Political constraints notwithstanding, we can get pretty much any distributional effect we want by choosing where the money comes from to pay for reform. But we really shouldn’t be trying to solve our distributional problems through the social care system. This system is there to make sure that people get the care they need and to limit the financial disadvantages they face as result of becoming sick. As a way of getting at the assets of old people it is pretty terrible. If we care about distributional effects (and we should) we would better off looking at the tax system.

Taxing wealth is hard. It’s tough to figure out how much people have when they are alive and inheritance tax is unpopular. The IFS tells us that the importance of inheritance is increasing, which is hard to see as a good thing. But – at risk of repeating myself – letting the one in ten old people who become severely dependent spend down their assets while letting the other 90% keep everything is a shoddy way of dealing with it.

An assault on universality

The arguments in Ben’s article aren’t specific to social care. The same arguments can be used to attack universality in all its forms. Ben could have made all of the same arguments against universal coverage for health costs – after all, it is mostly old people who use NHS services and mostly working age people who pay for it. Why not ask them to sell their homes to contribute the cost of their latest operation? Except I don’t think that Ben, or many other people, would make that argument.

Universality does involve governments providing services and support to people who have money. It’s not how most of the public sector works in the UK, but it is not “pro-rich” – in fact, it’s probably the opposite. Its corollary is higher taxes, so the rich pay for it, while the main beneficiaries are the people who fall just outside the criteria of means-tested systems. It is no accident that the countries that we see as the most “progressive” – such as the Nordics – have a wide range of universal benefits and high taxes. It is also arguable that means-testing is divisive, splitting people into those that pay into the state and those that take out.

Priorities – a caveat

In defending universality, I don’t mean to say that it is always better. By all means give me an argument that political limits on taxation make means-testing necessary to achieve certain distributional aims. Please, tell me that wealth taxation is so hard and inheritance such a problem that letting the sickest 10% of old people use up their assets is the lesser of two evils. I am listening.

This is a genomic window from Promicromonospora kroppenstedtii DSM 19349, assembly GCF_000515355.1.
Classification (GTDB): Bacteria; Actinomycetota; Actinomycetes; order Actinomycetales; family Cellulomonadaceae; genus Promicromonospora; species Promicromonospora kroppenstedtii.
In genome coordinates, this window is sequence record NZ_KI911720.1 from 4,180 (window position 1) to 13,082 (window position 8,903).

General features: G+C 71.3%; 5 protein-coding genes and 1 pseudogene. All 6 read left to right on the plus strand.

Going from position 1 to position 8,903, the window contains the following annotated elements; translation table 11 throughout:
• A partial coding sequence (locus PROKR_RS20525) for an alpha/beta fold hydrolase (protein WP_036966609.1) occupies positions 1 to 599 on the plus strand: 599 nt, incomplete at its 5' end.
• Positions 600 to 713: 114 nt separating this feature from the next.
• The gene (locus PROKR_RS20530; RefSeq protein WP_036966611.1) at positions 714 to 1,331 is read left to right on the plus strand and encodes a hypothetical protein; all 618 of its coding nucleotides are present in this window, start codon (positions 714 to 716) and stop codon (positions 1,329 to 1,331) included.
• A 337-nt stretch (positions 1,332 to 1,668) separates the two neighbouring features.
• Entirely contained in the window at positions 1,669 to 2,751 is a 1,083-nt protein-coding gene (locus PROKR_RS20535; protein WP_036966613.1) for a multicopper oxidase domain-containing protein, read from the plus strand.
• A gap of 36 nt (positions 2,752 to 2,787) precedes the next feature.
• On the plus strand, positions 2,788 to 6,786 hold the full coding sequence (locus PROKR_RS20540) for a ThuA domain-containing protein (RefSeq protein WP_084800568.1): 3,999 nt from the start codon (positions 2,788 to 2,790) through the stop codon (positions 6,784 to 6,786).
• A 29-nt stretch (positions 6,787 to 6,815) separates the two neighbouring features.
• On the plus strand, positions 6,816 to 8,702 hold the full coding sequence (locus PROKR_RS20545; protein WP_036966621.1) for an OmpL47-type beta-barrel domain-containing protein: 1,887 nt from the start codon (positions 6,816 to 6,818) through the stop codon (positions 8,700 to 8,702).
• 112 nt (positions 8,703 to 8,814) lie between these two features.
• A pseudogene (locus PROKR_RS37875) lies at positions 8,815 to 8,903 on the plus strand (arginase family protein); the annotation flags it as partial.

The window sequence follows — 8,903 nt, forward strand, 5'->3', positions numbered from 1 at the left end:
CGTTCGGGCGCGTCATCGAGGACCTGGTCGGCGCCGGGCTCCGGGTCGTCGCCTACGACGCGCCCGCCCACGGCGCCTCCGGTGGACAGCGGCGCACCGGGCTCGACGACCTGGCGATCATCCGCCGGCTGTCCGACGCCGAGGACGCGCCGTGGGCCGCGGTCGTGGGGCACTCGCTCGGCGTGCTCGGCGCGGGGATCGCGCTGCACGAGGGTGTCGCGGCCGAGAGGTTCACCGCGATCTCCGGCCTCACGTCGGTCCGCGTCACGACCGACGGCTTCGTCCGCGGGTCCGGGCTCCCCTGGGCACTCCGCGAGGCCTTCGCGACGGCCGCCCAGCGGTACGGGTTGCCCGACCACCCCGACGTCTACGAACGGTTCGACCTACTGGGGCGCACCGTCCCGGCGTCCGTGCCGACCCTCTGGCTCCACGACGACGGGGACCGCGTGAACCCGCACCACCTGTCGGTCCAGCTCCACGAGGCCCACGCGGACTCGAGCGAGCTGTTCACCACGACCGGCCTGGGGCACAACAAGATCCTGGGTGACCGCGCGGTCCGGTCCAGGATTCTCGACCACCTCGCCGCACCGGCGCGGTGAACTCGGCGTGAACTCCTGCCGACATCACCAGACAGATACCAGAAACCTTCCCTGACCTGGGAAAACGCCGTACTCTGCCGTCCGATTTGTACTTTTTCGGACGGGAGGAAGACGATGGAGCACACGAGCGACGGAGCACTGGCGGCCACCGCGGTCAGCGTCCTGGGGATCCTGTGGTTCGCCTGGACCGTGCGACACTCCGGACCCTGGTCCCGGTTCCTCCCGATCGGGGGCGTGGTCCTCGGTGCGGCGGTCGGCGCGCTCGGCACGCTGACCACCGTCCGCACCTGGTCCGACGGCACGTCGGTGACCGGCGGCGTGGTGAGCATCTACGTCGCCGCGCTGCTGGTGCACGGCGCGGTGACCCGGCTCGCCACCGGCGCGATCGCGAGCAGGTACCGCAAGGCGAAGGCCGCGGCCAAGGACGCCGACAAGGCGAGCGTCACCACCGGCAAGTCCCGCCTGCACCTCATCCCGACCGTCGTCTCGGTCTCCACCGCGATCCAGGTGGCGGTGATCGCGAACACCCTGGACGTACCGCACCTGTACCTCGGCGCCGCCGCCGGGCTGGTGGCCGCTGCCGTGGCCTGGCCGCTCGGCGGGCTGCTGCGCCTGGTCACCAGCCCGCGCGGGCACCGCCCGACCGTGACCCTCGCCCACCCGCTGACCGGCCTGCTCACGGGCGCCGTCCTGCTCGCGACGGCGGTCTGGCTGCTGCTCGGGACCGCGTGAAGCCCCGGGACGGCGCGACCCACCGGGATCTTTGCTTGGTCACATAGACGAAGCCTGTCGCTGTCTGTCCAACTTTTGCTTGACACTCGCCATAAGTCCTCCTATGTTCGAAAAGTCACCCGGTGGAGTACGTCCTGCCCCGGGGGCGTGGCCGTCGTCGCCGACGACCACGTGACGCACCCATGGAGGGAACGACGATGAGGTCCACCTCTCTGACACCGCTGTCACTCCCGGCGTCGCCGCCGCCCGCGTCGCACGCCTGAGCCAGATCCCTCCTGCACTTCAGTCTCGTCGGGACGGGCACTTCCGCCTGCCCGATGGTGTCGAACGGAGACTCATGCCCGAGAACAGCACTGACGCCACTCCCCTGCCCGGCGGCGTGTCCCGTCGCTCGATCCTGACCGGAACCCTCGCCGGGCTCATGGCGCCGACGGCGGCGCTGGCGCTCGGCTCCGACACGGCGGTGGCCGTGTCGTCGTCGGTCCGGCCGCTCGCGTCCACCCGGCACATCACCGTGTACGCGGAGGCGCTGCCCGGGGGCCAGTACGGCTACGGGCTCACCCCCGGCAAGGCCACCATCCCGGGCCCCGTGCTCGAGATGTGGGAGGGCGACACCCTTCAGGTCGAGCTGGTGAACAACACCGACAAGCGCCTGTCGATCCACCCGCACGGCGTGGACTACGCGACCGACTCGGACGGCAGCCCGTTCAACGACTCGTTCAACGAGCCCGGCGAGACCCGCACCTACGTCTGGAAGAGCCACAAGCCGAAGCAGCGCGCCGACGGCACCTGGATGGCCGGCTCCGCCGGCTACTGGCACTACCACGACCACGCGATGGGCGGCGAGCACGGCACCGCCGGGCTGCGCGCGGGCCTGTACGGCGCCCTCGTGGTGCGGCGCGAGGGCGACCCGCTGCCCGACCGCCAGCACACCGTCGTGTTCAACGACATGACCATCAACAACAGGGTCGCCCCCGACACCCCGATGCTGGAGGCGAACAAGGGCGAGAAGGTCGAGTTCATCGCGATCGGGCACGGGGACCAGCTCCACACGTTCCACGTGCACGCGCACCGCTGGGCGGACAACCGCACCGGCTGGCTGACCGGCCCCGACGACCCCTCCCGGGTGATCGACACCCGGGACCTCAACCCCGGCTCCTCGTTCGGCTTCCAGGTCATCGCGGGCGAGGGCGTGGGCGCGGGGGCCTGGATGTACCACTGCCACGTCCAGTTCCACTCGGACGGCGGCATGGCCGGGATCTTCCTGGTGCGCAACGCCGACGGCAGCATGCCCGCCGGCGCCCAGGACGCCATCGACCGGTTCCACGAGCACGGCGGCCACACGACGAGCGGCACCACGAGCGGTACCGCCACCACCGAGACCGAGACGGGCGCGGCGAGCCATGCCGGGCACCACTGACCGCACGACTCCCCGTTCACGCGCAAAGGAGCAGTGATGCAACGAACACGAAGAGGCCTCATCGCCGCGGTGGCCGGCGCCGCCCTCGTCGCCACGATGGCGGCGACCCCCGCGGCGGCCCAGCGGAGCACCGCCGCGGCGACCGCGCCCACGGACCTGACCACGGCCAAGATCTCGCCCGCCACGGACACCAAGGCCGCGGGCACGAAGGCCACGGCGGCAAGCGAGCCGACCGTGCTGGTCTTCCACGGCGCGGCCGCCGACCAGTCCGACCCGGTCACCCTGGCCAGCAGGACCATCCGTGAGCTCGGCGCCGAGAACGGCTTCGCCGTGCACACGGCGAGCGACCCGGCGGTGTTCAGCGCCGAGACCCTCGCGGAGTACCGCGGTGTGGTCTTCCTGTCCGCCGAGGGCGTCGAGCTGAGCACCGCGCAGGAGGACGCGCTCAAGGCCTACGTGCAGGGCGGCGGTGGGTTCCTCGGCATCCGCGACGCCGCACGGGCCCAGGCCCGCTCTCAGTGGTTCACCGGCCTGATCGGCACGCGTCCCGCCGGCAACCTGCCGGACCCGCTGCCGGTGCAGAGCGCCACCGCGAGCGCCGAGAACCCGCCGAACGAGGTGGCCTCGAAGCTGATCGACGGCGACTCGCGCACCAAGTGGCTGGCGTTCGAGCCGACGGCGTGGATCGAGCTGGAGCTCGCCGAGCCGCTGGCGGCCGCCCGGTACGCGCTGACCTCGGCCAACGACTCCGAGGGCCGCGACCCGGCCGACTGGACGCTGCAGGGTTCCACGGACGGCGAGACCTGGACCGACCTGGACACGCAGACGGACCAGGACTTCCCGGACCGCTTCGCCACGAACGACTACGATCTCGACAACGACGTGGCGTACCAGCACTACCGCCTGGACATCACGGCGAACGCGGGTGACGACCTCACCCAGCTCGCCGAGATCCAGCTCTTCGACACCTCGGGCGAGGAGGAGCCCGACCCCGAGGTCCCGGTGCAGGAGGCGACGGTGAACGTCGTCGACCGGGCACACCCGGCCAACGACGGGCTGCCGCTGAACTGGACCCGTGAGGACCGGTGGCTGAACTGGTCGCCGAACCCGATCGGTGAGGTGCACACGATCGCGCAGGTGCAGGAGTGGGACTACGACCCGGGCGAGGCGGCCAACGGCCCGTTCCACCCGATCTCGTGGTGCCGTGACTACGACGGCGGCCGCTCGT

Nor do I mean to say that universal coverage is the priority for the social care system. Cuts to budgets mean that councils are struggling to fund even the means-tested system that we have now. If we can’t even support the poorest in society then a lack of risk-pooling may not be our most pressing problem.

But if we are going to talk about universality, let’s be clear about what it means. It is not a hand-out to the rich and it is not about protecting people’s inheritances – any more than the NHS is either of those things. Coupled with a fair tax system, it is a progressive goal and one worth defending. I invite Ben to reconsider which side of the argument he is on.

3 thoughts on “In defence of universality

  1. MurrayMint

    One inequality that is seldom addressed in Britain is the education/intelligence/awareness inequality. As an Anglican clergyman, I would argue that it is not acceptable for spiritual things to be so bound up with high levels of literacy and appreciation of classical/high-brow music that less educated people can’t really access the life of the Church. This is a form of discrimination. Yet most bishops I have spoken to think that people should be ‘educated’ into the life of the Church in all its wonderful richness etc.

    Something similar is true in terms of tax, benefits etc. If you don’t know/understand certain things, you can’t take advantage of them. So poorer older people tend to be much less aware of their options, and of ways of maximising the tax/money system to their advantage. When my mother-in-law was very ill, and my father-in-law frail, and both needed to go into care of some sort, my wife and I sorted out a home that would take both of them, organised the best sale of the house, and (crucially in terms of inheritance) helped them change their wills so that when mum died in May her assets did not pass automatically to dad, but rather got distributed to her adult children. If we had not been educated enough to do that, the whole value of their (ex Council) house would have ended up in dad’s bank account and been spent down until he reached the magic £23.5k. Richer people are aware of such things, and routinely arrange a solicitor or accountant to help them with the issues. This exacerbates the inequality between rich and poor, as the poorer elements of society are almost always less well educated and often simply unable to take such things on board. So the truth is that the situations you describe are even worse in practice than they are on paper.